There was a time, not so very long ago, when “scoop” was a dirty word at the BBC.
The ideal news story was “high fibre” – serious, significant and reassuringly dull. To be seen reading the Daily Mail was career death and editorial meetings were like Oxford tutorials, with executives wrestling over whether there was an ellipsis in the semiotics (no, me neither).
To be first with the odd foreign famine was OK, but nothing to shout about. A princess dishing the dirt on a royal marriage very worrying indeed, but luckily we got away with it.
Not so now. The judge in the Sir Cliff Richard case castigated the BBC for “breathless sensationalism” in its coverage of the raid on his Berkshire home in 2014. And if you read the emails between the BBC newsdesk and its correspondents – the “jubilation” at getting the “money shot” (from a helicopter of police breaking into the flat) and the joshing about whether it was Cliff or Elvis who did Jailhouse Rock – you can see his point.
I sympathise, though. Journalism is not the priesthood, even at the BBC. It’s a hard, competitive business. The average age of the ten o’clock News audience is now in the 60s. The young are too busy on Twitter talking about Love Island, and everybody has to shout louder to get heard.
I’m pleased that the juices are still flowing at an organisation that can often look flatulent, bureaucratic and complacent. Great that the newsroom can still “go bananas” over a “cracking story” – even if it wasn’t.
Nobody comes out of it very well. The BBC reporter got a genuine scoop, at the height of the hysteria over Jimmy Savile. Difficult to say it was not in the public interest or, as the law stood, that it was wrong to name a suspect before it could reasonably be expected he would be charged, however famous he might be.
But the way the BBC almost blackmailed the South Yorkshire police into co-operating doesn’t look great. And neither does the schoolboy glee. Now it has to find £850,000 to cover Cliff ’s legal costs and £210,000 in damages – although at the time of going to press the BBC was deciding whether or not to go to the Court of Appeal. But that would put yet more license fee payers’ money at risk. Not god.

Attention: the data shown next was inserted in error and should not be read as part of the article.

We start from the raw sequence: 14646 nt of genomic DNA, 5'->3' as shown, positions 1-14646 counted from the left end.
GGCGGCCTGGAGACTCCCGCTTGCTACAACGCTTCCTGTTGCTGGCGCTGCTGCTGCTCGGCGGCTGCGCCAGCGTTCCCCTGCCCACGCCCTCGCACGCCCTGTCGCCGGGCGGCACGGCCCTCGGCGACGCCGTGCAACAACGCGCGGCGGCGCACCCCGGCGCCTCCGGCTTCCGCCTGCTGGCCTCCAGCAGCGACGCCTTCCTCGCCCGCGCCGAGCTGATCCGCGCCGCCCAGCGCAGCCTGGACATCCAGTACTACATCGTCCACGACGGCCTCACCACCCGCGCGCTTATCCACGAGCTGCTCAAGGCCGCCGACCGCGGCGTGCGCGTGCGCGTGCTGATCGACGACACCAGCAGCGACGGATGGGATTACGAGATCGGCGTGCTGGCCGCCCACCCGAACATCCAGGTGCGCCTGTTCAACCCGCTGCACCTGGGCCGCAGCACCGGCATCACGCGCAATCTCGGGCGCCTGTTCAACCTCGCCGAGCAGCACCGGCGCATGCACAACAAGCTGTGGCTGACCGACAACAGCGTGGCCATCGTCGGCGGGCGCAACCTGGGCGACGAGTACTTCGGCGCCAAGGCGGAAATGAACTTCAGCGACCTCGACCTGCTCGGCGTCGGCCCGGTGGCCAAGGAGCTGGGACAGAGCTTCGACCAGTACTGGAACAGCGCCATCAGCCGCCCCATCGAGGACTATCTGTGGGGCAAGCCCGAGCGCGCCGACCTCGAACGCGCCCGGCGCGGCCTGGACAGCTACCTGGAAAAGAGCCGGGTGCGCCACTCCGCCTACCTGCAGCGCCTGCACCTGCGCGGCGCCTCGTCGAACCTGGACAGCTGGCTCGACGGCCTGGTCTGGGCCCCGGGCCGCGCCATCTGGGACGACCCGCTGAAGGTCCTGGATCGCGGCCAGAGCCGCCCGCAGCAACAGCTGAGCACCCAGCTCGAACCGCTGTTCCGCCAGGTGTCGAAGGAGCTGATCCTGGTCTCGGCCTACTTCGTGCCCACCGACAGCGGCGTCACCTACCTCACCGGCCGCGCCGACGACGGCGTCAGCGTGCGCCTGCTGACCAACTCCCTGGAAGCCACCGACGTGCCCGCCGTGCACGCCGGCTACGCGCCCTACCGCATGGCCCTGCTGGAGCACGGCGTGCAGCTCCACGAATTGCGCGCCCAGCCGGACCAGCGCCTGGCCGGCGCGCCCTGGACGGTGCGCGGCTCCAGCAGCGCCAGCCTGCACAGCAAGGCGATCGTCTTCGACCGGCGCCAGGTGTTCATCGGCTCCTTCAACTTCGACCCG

The police look naive. The South Yorkshire detective superintendent in charge said they had “no option but to co-operate”. How about saying “OK, what happens if you go on TV saying we’re going to raid his home – and we don’t. How much of a tosser are you going to look?”
But what does this mean for the rest of us? There’s a legal no-man’s land in the 1998 Human Rights Act between the right of privacy and right to free expression. The result is that the law is being made, and the freedom of the press redefined, by single judges.
This is potentially damaging. We have too much secrecy as it is. The world has changed, even if judges haven’t noticed. In the cacophony of social media everything is everywhere anyway, suspects would be named almost instantly, however much you bind the steam-age media limping along behind.
The line between privacy and freedom is one of the most important decisions a civilised society has to make. It’s time it was drawn by parliament and not left to be worked out piecemeal by judges on the basis of individual cases.
The other question is: should the police be investing so much effort investigating historical sex allegations, sometimes against dead people. Recent crime figures showed killings, knife and gun violence rising sharply. The murder rate in London recently overtook New York’s. In only one in ten recorded cases is anybody charged. They’ve got better things to do.